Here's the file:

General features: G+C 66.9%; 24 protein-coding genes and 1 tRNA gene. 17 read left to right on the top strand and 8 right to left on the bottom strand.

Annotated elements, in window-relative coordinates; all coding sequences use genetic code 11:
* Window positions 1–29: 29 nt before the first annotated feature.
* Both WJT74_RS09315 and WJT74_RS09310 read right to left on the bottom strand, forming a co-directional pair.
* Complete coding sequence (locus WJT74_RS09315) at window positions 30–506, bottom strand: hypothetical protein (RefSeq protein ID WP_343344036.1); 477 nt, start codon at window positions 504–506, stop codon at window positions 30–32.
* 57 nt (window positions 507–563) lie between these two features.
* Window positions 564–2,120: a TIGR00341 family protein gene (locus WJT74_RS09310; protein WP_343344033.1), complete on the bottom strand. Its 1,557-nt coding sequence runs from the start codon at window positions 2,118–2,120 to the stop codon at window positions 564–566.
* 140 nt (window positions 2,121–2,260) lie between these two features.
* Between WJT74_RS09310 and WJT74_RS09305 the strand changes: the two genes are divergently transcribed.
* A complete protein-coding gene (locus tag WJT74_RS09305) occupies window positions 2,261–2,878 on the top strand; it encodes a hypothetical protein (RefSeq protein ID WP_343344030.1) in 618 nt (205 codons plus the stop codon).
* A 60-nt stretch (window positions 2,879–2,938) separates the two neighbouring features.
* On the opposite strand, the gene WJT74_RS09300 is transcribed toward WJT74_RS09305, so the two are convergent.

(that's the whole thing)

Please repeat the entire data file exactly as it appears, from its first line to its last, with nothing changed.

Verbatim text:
General features: G+C 66.9%; 24 protein-coding genes and 1 tRNA gene. 17 read left to right on the top strand and 8 right to left on the bottom strand.

Annotated elements, in window-relative coordinates; all coding sequences use genetic code 11:
* Window positions 1–29: 29 nt before the first annotated feature.
* Both WJT74_RS09315 and WJT74_RS09310 read right to left on the bottom strand, forming a co-directional pair.
* Complete coding sequence (locus WJT74_RS09315) at window positions 30–506, bottom strand: hypothetical protein (RefSeq protein ID WP_343344036.1); 477 nt, start codon at window positions 504–506, stop codon at window positions 30–32.
* 57 nt (window positions 507–563) lie between these two features.
* Window positions 564–2,120: a TIGR00341 family protein gene (locus WJT74_RS09310; protein WP_343344033.1), complete on the bottom strand. Its 1,557-nt coding sequence runs from the start codon at window positions 2,118–2,120 to the stop codon at window positions 564–566.
* 140 nt (window positions 2,121–2,260) lie between these two features.
* Between WJT74_RS09310 and WJT74_RS09305 the strand changes: the two genes are divergently transcribed.
* A complete protein-coding gene (locus tag WJT74_RS09305) occupies window positions 2,261–2,878 on the top strand; it encodes a hypothetical protein (RefSeq protein ID WP_343344030.1) in 618 nt (205 codons plus the stop codon).
* A 60-nt stretch (window positions 2,879–2,938) separates the two neighbouring features.
* On the opposite strand, the gene WJT74_RS09300 is transcribed toward WJT74_RS09305, so the two are convergent.